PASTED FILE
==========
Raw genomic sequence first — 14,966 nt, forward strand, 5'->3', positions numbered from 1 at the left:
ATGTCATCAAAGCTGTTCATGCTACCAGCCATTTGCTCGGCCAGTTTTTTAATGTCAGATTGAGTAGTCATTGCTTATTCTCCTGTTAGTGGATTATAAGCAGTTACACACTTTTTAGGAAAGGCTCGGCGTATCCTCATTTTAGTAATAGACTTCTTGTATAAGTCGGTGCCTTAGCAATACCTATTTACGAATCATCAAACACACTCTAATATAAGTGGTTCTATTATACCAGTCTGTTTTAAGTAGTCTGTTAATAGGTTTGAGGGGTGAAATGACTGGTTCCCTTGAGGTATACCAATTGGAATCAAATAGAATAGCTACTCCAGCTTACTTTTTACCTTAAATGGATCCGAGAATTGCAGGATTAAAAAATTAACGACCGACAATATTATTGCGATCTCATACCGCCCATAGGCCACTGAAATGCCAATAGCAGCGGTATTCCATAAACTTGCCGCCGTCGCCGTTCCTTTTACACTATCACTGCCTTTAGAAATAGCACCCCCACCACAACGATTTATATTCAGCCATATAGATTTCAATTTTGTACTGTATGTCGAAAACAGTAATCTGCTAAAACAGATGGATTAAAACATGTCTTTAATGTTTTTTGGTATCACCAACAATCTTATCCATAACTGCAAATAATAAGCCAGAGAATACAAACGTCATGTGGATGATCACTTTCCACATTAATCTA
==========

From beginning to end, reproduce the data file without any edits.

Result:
Raw genomic sequence first — 14,966 nt, forward strand, 5'->3', positions numbered from 1 at the left:
ATGTCATCAAAGCTGTTCATGCTACCAGCCATTTGCTCGGCCAGTTTTTTAATGTCAGATTGAGTAGTCATTGCTTATTCTCCTGTTAGTGGATTATAAGCAGTTACACACTTTTTAGGAAAGGCTCGGCGTATCCTCATTTTAGTAATAGACTTCTTGTATAAGTCGGTGCCTTAGCAATACCTATTTACGAATCATCAAACACACTCTAATATAAGTGGTTCTATTATACCAGTCTGTTTTAAGTAGTCTGTTAATAGGTTTGAGGGGTGAAATGACTGGTTCCCTTGAGGTATACCAATTGGAATCAAATAGAATAGCTACTCCAGCTTACTTTTTACCTTAAATGGATCCGAGAATTGCAGGATTAAAAAATTAACGACCGACAATATTATTGCGATCTCATACCGCCCATAGGCCACTGAAATGCCAATAGCAGCGGTATTCCATAAACTTGCCGCCGTCGCCGTTCCTTTTACACTATCACTGCCTTTAGAAATAGCACCCCCACCACAACGATTTATATTCAGCCATATAGATTTCAATTTTGTACTGTATGTCGAAAACAGTAATCTGCTAAAACAGATGGATTAAAACATGTCTTTAATGTTTTTTGGTATCACCAACAATCTTATCCATAACTGCAAATAATAAGCCAGAGAATACAAACGTCATGTGGATGATCACTTTCCACATTAATCTA